Society

This file photo taken on 2 August 2022 shows a woman pushing a trolley with twins along a street in Beijing, China. (Noel Celis/AFP)

China's 'little emperors' of the 1980s are now the most burdened generation

China has more than 170 million sandwich-generation families. While the sandwich generation grew up in the 80s as "little emperors", they are feeling the strain now with the double pressure of looking after their children and the elderly. Most of them focus on "children first", but if a married couple’s parents live in two different cities, that makes it even harder to care for all four parents at the same time.
People line up to be tested for Covid-19 next to a poster showing China's President Xi Jinping on a bulletin board in Beijing, China, on 31 August 2022. (Jade Gao/AFP)

China censors discussion on WHO's assessment of pandemic

Despite state media dispelling the misunderstanding that China’s zero-Covid policy would become a long-lasting basic national policy, Zaobao correspondent Wong Siew Fong notes that the Chinese people are still wary of how much longer the strict measures will persist, especially amid the sudden censorship of specific search terms related to the end of the pandemic on social media. Is there an end in sight for the strict anti-epidemic measures?
In this file photo taken on 13 October 1986, Britain's Queen Elizabeth II reviews an honour guard after being greeted by Chinese President Li Xiannian in Beijing, China. (Walter Landholt/AFP)

Queen Elizabeth II: The British monarch who reigned longer than Emperor Kangxi

Queen Elizabeth II was not only an ever-present figure in British modern history, she also played an important role in diplomacy. Over her 70-year reign, she has met with Chinese leaders since the establishment of the People’s Republic of China in 1949 and witnessed the handover of Hong Kong. Lianhe Zaobao’s China Desk takes a look at the late Queen’s relationship with China.
Sensing that I'm drawn to such content, Douyin’s algorithm recommended more stories of Chinese families that tug at the heartstrings. (Screenshots provided by Jessie Tan)

Singaporean in China: China's poor no longer beg, they livestream

Former journalist Jessie Tan muses over the phenomenon of those in need transitioning from begging on the streets to selling goods on Douyin. While the poor or disabled have been given a more dignified and effective source of income, this is just one aspect of the good that comes with social media and technology.
A view of Santikhiri village, a KMT Chinese village, in Mae Salong, Chiang Rai, Northern Thailand. (iStock)

From pro-Taipei to pro-Beijing: Are KMT Chinese in Thailand switching their allegiance?

Because of China’s soft power, some Yunnanese Chinese in Northern Thailand — known as KMT Chinese and who are descendants of KMT supporters who left Yunnan and eventually settled in Northern Thailand — have gradually shifted from being pro-Taipei to being pro-Beijing. Out of the 110 private tutoring Yunnanese schools in Northern Thailand for instance, more than 40 have begun to accept Beijing’s support and modelled their school structure in accordance with PRC’s guidance. How many more converts can China's soft power yield?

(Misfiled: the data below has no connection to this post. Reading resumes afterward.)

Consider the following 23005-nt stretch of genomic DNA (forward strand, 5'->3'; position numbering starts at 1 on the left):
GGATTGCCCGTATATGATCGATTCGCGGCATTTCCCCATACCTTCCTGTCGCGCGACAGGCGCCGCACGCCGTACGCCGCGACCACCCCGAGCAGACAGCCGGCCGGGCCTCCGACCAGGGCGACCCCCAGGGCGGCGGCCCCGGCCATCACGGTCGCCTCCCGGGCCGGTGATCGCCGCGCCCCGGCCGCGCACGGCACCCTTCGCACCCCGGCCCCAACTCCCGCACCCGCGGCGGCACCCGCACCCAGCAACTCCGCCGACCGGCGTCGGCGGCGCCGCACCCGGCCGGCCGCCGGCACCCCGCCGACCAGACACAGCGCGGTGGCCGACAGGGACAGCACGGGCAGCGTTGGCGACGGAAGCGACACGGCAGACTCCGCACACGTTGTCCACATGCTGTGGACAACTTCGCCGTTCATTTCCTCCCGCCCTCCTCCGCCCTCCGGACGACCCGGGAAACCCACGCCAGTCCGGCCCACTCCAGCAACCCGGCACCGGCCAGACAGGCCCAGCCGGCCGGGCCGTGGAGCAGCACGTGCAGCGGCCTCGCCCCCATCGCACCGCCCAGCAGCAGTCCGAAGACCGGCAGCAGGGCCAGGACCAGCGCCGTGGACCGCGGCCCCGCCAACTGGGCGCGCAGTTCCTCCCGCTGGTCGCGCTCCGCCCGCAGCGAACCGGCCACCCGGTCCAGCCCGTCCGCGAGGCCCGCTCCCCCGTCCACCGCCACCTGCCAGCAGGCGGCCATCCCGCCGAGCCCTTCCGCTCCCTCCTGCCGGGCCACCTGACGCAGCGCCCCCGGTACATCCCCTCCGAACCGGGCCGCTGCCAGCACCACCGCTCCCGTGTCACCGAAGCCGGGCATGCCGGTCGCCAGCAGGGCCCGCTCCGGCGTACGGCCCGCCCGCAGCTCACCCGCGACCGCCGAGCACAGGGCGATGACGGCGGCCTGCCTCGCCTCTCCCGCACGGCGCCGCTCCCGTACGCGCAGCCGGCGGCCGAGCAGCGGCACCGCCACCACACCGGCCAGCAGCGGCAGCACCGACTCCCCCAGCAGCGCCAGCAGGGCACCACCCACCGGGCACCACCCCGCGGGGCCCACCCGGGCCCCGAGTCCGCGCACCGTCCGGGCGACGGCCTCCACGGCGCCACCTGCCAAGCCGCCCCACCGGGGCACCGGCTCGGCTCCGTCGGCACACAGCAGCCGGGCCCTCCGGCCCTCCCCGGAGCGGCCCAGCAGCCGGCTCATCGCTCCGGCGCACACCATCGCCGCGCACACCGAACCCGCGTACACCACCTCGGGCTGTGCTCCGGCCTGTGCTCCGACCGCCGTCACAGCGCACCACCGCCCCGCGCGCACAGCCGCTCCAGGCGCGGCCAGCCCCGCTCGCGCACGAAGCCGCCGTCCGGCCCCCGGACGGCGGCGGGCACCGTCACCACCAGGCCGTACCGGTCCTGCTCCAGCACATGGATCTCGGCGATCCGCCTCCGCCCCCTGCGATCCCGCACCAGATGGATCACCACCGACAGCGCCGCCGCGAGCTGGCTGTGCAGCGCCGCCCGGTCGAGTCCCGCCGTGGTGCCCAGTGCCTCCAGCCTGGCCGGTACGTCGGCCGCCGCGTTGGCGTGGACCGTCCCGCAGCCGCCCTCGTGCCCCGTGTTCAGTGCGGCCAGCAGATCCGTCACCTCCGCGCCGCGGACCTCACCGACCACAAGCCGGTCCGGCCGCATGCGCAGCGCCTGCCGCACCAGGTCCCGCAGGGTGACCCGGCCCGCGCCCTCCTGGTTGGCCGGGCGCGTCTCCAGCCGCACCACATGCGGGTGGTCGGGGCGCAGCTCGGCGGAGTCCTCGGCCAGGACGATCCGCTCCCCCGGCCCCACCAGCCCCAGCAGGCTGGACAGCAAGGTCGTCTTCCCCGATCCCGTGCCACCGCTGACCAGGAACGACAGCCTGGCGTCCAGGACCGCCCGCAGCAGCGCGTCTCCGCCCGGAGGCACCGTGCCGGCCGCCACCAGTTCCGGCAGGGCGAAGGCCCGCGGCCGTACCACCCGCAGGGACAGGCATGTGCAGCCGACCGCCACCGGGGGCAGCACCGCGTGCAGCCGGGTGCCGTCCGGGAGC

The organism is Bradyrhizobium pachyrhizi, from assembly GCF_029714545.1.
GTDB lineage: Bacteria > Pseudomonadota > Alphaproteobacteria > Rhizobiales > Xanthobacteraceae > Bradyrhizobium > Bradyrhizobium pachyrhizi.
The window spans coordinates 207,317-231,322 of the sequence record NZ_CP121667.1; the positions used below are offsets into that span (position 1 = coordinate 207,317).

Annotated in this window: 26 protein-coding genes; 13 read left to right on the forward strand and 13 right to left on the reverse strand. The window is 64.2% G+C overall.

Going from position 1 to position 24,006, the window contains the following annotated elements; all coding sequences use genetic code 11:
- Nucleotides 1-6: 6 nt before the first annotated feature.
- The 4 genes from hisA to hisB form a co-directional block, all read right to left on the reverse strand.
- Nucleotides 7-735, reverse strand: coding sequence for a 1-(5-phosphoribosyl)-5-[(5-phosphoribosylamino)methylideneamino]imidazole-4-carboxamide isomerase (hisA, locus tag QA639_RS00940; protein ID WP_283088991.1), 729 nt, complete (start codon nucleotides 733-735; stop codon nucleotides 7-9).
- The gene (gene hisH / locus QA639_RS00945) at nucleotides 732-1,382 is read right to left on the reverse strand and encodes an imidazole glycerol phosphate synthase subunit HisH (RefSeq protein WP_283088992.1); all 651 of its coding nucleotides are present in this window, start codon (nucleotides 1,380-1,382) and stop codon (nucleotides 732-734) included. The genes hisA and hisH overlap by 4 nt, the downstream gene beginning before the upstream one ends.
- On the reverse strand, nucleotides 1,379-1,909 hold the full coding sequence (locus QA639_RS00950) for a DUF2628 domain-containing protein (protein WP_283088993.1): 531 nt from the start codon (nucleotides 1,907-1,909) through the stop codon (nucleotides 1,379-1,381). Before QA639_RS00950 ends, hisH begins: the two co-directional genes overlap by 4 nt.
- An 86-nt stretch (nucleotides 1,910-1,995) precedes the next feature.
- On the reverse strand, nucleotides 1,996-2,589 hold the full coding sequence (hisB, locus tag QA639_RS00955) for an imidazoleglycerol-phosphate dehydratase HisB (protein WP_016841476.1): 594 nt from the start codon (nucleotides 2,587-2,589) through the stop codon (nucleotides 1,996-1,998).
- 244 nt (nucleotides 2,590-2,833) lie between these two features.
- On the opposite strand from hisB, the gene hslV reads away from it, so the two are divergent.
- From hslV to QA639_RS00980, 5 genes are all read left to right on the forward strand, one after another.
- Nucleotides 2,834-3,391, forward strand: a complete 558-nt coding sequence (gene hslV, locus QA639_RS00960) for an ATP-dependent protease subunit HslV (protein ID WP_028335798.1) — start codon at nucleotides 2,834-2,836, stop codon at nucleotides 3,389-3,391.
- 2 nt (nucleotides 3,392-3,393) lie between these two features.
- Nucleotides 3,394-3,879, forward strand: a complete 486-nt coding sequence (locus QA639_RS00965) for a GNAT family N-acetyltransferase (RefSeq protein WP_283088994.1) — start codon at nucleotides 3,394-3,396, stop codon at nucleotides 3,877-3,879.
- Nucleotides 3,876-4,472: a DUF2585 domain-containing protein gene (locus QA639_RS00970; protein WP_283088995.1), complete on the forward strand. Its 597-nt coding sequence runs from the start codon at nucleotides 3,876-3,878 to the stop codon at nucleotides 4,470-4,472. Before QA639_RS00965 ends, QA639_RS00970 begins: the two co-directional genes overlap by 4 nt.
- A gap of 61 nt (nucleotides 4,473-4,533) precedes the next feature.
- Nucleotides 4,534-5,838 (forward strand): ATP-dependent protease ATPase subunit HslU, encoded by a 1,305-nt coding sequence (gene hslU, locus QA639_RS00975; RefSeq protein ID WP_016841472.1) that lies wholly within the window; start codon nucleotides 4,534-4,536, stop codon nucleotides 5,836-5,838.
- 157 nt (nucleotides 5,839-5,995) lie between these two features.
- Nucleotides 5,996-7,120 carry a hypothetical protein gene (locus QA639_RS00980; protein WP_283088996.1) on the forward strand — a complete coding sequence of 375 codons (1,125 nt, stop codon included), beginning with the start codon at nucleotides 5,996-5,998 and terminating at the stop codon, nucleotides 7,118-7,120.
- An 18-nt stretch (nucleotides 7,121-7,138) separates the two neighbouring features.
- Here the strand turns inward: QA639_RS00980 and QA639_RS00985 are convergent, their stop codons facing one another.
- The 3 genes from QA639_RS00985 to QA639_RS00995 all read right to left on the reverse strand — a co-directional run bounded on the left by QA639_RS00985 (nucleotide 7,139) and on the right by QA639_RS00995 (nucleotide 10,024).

Housing flats in Sai Wan, Hong Kong, 5 September 2022. (CNS)

Hong Kong's property prices are falling. Will it continue?

Zaobao journalist Tai Hing Shing looks at the recent drop in Hong Kong’s property prices and asks: will the Hong Kong government take any measures to make sure the market remains stable, or allow the market to regulate itself?
A still from the movie Return to Dust, with Wu Renlin (left) and Hai Qing in the lead roles. (Internet)

Can China's movies depict poverty and the ugliness of society?

The movie Return to Dust depicts the difficult circumstances of a rural couple in China. Despite the high ratings and box office takings, some detractors say that the film feeds Western stereotypes of rural Chinese. Zaobao correspondent Yu Zeyuan looks at whether the movie panders to Western tastes, and whether it invalidates China’s efforts at poverty alleviation.
People wearing face masks pass by a portrait of Chinese President Xi Jinping, following the Covid-19 outbreak in Shanghai, China, 31 August 2022. (Aly Song/Reuters)

China's exorbitant cost of zero-Covid

Covid-19 prevention and control has normalised in Shanghai, but the economic costs are still being felt across the country. China has continually implemented new measures to balance pandemic control efforts and stimulate the struggling economy, but is it enough? Chen Jing, Zaobao correspondent based in Shanghai, tells us more.
A view of the exterior of the north complex of the National Library of China, 2009. (Wikimedia)

The lack of public libraries in China is not a funding issue

Despite China’s strong cultural history and traditions, its efforts towards promoting reading and building public libraries remain wanting. Researcher Chen Hongbin presents some surprising statistics on the severe shortage of libraries in China, and looks into the contributing factors and possible solutions.